What does Madame Loisel's initial characterization reveal about her in "The Necklace"?

Expert Answers

An illustration of the letter 'A' in a speech bubbles

The characterization of Madame Loisel tells us that she is a woman with no expectations. According to the text, she "allowed herself to be married" to a clerk as she, herself, was born to no wealth or name. Because of her social inferiority, she is unable to establish powerful social relations. This also means that she would come into a marriage penniless and entirely dependent. All of this is summarized when it says:

She had no dowry, no expectations, no way of being known, understood, loved, married by any rich and distinguished man...

We could argue that she was a woman who was not in the marriage for love, that lived in a consistent state of disenchantment, and that perhaps, not knowing any better, she is used to the simple life, knowing in her heart that this is all she will ever get.

However, the irony comes in the form of her actual mindset. She does want the better things of life. She is not used to the simple things and she does dream of riches and awesome things coming her way. She wanted to be an aristocrat, a rich woman, or someone very flashy and financially stable. This is a sad, ironic twist considering that she is likely never to experience this kind of life, and yet, she continuously begrudges the fact that she will never live it.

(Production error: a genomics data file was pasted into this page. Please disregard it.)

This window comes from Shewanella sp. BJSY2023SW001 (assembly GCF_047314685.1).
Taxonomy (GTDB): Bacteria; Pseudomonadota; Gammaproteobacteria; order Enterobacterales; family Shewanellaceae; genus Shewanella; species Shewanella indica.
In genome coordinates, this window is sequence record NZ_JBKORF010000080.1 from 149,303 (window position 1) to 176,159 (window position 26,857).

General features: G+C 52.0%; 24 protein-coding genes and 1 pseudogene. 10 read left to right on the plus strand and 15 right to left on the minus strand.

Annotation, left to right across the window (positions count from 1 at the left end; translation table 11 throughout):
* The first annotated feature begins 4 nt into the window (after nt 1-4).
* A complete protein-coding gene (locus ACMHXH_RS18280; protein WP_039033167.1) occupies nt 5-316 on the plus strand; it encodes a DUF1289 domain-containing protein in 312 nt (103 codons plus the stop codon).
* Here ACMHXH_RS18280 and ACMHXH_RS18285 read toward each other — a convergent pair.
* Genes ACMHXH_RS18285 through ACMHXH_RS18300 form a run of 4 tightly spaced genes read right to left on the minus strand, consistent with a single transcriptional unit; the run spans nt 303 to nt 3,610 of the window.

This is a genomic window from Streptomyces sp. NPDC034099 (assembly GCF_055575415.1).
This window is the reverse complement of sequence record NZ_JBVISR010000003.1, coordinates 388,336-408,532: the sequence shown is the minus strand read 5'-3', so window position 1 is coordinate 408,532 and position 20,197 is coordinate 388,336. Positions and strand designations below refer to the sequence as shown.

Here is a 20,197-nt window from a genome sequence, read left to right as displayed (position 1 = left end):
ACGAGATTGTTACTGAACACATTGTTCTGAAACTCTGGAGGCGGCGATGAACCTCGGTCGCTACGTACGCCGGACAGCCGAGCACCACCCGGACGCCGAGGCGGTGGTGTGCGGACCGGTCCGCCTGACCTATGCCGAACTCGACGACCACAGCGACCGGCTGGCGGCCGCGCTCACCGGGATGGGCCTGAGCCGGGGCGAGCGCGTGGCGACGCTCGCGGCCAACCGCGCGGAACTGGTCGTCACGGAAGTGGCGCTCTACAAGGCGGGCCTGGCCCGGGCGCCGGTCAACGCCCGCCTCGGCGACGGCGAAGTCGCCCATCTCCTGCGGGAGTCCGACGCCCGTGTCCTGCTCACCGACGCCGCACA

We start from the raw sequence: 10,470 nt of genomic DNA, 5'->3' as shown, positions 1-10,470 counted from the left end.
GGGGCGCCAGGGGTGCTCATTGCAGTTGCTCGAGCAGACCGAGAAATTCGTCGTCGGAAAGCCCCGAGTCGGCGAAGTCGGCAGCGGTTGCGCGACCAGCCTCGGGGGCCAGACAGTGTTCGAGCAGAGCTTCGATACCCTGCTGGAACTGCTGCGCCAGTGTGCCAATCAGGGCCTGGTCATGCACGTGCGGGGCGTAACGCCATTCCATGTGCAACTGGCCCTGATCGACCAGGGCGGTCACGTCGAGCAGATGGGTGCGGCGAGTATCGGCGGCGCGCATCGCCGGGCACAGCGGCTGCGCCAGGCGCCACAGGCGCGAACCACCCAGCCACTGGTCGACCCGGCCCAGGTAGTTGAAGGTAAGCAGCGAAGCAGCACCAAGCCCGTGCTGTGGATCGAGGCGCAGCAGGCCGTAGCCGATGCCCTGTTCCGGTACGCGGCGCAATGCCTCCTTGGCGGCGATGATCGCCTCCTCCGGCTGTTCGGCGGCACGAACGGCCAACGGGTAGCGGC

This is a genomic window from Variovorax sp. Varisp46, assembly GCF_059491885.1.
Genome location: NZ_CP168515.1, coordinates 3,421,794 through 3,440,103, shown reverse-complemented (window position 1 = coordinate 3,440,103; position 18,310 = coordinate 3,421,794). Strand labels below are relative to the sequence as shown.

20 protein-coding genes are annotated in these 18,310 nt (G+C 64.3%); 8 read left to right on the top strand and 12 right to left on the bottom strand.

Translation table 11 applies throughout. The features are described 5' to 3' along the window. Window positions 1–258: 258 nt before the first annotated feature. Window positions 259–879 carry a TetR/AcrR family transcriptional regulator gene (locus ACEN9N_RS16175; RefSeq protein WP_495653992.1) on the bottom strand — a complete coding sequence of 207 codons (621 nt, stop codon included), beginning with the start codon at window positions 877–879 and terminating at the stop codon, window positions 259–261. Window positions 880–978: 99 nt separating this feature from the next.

This characterization shows someone who would never be content no matter what. She is already despondent to her husband. She already does not feel appreciative of the little that she does have. She believes that she deserves it all, but does very little to earn it- if anything. Therefore, what we have is a very shallow and selfish woman who only cares for herself, and whose ego is very overblown by a sense of entitlement that she really should not have.  

See eNotes Ad-Free

Start your 48-hour free trial to get access to more than 30,000 additional guides and more than 350,000 Homework Help questions answered by our experts.

Get 48 Hours Free Access
Approved by eNotes Editorial